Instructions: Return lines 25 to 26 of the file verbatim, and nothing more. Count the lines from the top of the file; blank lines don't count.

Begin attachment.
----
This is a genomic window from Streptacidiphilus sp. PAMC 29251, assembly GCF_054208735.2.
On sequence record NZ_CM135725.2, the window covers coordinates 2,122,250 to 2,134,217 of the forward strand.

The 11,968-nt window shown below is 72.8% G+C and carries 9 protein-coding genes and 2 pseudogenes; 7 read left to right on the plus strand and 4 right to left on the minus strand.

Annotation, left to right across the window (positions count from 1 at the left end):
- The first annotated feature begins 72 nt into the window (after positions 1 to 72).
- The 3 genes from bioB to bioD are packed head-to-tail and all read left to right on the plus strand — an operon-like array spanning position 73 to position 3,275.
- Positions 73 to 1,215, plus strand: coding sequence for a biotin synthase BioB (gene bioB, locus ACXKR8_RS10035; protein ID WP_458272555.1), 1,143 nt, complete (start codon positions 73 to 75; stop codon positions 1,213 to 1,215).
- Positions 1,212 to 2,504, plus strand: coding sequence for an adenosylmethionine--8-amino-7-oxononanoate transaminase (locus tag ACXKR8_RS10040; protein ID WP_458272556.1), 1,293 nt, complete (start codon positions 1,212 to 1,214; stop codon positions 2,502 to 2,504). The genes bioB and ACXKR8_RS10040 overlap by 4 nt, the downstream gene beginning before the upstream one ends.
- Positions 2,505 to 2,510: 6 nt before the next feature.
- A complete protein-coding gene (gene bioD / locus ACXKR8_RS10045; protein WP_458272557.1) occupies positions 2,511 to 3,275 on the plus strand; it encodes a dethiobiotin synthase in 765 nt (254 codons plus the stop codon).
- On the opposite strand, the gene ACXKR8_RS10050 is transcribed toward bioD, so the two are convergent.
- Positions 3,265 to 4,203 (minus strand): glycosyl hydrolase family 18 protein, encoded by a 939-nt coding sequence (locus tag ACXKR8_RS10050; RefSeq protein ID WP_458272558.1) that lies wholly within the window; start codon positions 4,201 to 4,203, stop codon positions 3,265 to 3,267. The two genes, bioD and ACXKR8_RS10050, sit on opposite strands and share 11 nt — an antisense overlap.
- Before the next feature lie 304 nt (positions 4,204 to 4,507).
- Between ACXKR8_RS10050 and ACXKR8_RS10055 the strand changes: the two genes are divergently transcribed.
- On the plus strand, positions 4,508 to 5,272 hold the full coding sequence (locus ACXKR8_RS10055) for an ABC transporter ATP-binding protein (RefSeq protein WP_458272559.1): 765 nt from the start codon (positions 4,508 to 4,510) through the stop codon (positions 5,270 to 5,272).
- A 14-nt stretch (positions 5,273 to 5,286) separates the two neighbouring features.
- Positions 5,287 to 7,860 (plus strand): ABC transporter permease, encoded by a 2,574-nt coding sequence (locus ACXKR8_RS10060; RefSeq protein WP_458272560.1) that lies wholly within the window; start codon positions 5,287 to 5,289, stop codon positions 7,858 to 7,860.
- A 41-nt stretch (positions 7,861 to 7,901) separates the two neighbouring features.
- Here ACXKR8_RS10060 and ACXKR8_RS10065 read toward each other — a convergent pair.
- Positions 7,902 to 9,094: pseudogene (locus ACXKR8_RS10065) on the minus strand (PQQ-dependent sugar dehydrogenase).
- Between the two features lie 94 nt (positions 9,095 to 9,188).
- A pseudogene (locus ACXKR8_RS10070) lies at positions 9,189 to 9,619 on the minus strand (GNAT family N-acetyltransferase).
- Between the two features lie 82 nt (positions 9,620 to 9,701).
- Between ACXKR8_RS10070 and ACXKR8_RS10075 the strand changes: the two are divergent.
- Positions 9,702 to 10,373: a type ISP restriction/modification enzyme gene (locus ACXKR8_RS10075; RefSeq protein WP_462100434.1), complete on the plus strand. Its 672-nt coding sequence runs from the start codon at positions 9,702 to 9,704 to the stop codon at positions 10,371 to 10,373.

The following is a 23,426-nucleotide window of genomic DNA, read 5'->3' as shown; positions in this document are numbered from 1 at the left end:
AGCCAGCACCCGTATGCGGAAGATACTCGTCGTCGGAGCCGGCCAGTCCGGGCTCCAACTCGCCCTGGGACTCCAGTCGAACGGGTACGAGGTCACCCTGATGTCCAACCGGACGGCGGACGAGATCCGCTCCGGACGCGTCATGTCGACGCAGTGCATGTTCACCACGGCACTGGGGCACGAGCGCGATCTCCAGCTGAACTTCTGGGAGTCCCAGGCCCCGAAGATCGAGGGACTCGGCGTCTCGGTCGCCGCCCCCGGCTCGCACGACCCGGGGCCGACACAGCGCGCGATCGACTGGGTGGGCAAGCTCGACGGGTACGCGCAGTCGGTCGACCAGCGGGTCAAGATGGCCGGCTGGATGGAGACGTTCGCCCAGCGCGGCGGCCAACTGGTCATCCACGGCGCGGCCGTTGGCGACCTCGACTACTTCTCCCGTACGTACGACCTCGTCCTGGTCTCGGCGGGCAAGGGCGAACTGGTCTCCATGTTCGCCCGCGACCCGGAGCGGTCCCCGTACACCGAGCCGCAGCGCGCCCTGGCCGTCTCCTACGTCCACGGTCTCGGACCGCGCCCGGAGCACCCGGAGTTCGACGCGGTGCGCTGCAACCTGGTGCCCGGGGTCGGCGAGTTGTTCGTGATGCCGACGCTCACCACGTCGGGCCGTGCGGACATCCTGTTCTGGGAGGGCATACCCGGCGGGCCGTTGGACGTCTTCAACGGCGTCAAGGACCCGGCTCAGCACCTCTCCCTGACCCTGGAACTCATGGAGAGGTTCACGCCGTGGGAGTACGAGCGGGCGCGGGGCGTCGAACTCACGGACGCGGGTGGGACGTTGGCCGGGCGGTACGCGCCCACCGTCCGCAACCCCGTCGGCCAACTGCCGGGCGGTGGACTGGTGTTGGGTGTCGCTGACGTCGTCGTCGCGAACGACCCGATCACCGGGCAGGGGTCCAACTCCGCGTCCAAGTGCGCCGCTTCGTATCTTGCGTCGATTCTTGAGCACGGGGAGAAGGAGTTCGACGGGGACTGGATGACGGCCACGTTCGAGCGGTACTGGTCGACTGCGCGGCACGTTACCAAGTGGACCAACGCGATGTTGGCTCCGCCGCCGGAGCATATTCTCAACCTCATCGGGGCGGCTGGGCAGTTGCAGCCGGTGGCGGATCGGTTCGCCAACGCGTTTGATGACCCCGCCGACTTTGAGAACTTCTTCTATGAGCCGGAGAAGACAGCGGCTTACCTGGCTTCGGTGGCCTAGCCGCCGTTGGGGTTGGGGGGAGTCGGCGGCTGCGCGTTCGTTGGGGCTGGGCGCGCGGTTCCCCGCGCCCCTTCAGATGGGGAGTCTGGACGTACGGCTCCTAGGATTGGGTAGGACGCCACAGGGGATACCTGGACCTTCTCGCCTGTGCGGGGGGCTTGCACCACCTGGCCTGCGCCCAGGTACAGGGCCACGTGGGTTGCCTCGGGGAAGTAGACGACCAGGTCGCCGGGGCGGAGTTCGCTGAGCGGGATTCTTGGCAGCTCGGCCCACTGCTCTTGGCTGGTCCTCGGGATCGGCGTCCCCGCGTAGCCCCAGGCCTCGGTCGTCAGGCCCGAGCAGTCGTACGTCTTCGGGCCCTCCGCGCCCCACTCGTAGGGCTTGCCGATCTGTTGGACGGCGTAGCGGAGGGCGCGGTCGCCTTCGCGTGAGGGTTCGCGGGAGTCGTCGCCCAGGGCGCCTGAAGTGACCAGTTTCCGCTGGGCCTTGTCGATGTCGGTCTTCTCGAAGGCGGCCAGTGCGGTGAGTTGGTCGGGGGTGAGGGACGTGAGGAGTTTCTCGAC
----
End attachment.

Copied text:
- Positions 9,702 to 10,373: a type ISP restriction/modification enzyme gene (locus ACXKR8_RS10075; RefSeq protein WP_462100434.1), complete on the plus strand. Its 672-nt coding sequence runs from the start codon at positions 9,702 to 9,704 to the stop codon at positions 10,371 to 10,373.

The following is a 23,426-nucleotide window of genomic DNA, read 5'->3' as shown; positions in this document are numbered from 1 at the left end: